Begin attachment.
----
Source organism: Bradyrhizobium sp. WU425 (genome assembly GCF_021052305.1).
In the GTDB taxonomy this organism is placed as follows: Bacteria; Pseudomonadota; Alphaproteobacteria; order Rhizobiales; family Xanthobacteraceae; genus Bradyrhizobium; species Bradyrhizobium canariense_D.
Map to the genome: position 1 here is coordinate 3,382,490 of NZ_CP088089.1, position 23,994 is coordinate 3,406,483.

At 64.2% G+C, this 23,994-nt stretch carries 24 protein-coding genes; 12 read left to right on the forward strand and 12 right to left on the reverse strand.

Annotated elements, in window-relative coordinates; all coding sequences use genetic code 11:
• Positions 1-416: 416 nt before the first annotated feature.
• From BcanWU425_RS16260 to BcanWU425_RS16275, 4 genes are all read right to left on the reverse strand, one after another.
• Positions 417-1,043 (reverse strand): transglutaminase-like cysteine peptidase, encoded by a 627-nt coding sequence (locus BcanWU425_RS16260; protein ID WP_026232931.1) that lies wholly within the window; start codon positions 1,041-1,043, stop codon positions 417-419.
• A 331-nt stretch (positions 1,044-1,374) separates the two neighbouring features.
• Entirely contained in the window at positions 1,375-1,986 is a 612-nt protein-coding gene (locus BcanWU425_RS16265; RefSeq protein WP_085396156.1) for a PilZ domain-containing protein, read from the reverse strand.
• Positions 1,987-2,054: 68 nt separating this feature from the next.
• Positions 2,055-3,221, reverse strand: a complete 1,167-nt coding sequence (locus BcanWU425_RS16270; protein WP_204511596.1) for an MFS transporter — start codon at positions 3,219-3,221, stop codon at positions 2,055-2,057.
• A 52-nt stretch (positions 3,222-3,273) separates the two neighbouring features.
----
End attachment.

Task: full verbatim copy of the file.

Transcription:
Source organism: Bradyrhizobium sp. WU425 (genome assembly GCF_021052305.1).
In the GTDB taxonomy this organism is placed as follows: Bacteria; Pseudomonadota; Alphaproteobacteria; order Rhizobiales; family Xanthobacteraceae; genus Bradyrhizobium; species Bradyrhizobium canariense_D.
Map to the genome: position 1 here is coordinate 3,382,490 of NZ_CP088089.1, position 23,994 is coordinate 3,406,483.

At 64.2% G+C, this 23,994-nt stretch carries 24 protein-coding genes; 12 read left to right on the forward strand and 12 right to left on the reverse strand.

Annotated elements, in window-relative coordinates; all coding sequences use genetic code 11:
• Positions 1-416: 416 nt before the first annotated feature.
• From BcanWU425_RS16260 to BcanWU425_RS16275, 4 genes are all read right to left on the reverse strand, one after another.
• Positions 417-1,043 (reverse strand): transglutaminase-like cysteine peptidase, encoded by a 627-nt coding sequence (locus BcanWU425_RS16260; protein ID WP_026232931.1) that lies wholly within the window; start codon positions 1,041-1,043, stop codon positions 417-419.
• A 331-nt stretch (positions 1,044-1,374) separates the two neighbouring features.
• Entirely contained in the window at positions 1,375-1,986 is a 612-nt protein-coding gene (locus BcanWU425_RS16265; RefSeq protein WP_085396156.1) for a PilZ domain-containing protein, read from the reverse strand.
• Positions 1,987-2,054: 68 nt separating this feature from the next.
• Positions 2,055-3,221, reverse strand: a complete 1,167-nt coding sequence (locus BcanWU425_RS16270; protein WP_204511596.1) for an MFS transporter — start codon at positions 3,219-3,221, stop codon at positions 2,055-2,057.
• A 52-nt stretch (positions 3,222-3,273) separates the two neighbouring features.